It seems to be part of a troubling trend towards managed, web-based services and away from if not distributed, then just standard Internet protocols. It's almost a miracle that the federated e. mail system is still used. Usenet is basically dead. It's also a trend that seems incompatible with Namecoin, as web-based managed services and client-side cryptographic applications (i.e. JS crypto) are, rightly, not well-regarded. So I'm wary of aligning with this trend in general. (It used to be most people were accessible via either open or reverse engineered and thus in practice open protocols; XMPP/AIM/ICQ/MSN/Yahoo, but now they've been absorbed into a privacy disaster (Facebook) and a service which should probably win some sort of world record for obfuscating its protocol (Skype). Can't say I find this an improvement.)

Requiring registration to chat strikes me as very antisocial. Are we assuming everyone has a GitHub account now?

On the subject of Discourse, I'm also dubious. I normally browse with JavaScript disabled for obvious security reasons, in which case Discourse becomes basically unusable, providing a quite awful-looking, read-only interface. This doesn't seem like an upgrade to me, and changing URLs is a big no-no from a web perspective. Using a forum which makes it impossible for security-minded Tor users to post is not really an option.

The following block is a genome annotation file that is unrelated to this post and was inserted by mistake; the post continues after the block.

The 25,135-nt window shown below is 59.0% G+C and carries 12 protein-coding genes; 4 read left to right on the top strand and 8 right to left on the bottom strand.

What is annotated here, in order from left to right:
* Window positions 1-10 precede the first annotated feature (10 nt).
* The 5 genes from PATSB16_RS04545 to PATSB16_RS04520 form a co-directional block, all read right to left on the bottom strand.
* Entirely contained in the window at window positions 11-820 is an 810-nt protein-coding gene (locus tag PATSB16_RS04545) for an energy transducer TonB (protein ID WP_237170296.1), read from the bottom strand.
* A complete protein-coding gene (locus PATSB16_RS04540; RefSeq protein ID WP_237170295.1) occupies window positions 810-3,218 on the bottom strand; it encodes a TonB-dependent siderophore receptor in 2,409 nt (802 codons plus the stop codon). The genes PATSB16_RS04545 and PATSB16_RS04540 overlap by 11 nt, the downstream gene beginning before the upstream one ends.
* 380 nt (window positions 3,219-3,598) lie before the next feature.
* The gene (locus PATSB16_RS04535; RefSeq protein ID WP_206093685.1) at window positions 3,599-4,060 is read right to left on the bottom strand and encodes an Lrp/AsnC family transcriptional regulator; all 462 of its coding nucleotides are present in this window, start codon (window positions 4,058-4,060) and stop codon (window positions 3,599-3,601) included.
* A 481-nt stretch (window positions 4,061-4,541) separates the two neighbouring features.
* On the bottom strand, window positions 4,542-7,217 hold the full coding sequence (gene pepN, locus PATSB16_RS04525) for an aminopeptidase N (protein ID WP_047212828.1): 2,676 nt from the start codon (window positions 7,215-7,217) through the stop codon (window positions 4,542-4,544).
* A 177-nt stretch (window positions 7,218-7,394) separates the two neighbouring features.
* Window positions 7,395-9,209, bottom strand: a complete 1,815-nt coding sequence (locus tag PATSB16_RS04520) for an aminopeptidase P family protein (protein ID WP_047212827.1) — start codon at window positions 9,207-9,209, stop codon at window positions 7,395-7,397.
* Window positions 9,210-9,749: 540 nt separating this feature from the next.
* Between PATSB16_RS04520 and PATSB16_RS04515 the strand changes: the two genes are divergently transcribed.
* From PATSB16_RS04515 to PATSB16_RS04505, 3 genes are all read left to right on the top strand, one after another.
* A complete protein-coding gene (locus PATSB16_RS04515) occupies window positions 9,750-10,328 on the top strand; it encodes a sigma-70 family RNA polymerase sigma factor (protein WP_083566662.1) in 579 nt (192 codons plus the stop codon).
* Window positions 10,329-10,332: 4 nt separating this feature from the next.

The one option that might be decent is to use XMPP conferencing with a web-based frontend, such as Cadence, for people who want it. I believe XMPP conferencing supports backlog.

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Re: Suggestion: Switch to Slack, Gitter, or OSS equivalent

Post by domob »

hla wrote:I'd rather stay with IRC. While it has usability issues, nobody seems to have invented anything better. An easy way to let people catch up is make log files publically accessible; this is a common practice.

Ultimately, any proprietary solution isn't going to be able to compete with the ecosystem of IRC software. Even XMPP conferencing, which is probably superior in some ways, is rather obscure and doesn't have the same availability of clients. Which is why you see Gitter offering an IRC bridge.

It seems to be part of a troubling trend towards managed, web-based services and away from if not distributed, then just standard Internet protocols. It's almost a miracle that the federated e. mail system is still used. Usenet is basically dead. It's also a trend that seems incompatible with Namecoin, as web-based managed services and client-side cryptographic applications (i.e. JS crypto) are, rightly, not well-regarded. So I'm wary of aligning with this trend in general. (It used to be most people were accessible via either open or reverse engineered and thus in practice open protocols; XMPP/AIM/ICQ/MSN/Yahoo, but now they've been absorbed into a privacy disaster (Facebook) and a service which should probably win some sort of world record for obfuscating its protocol (Skype). Can't say I find this an improvement.)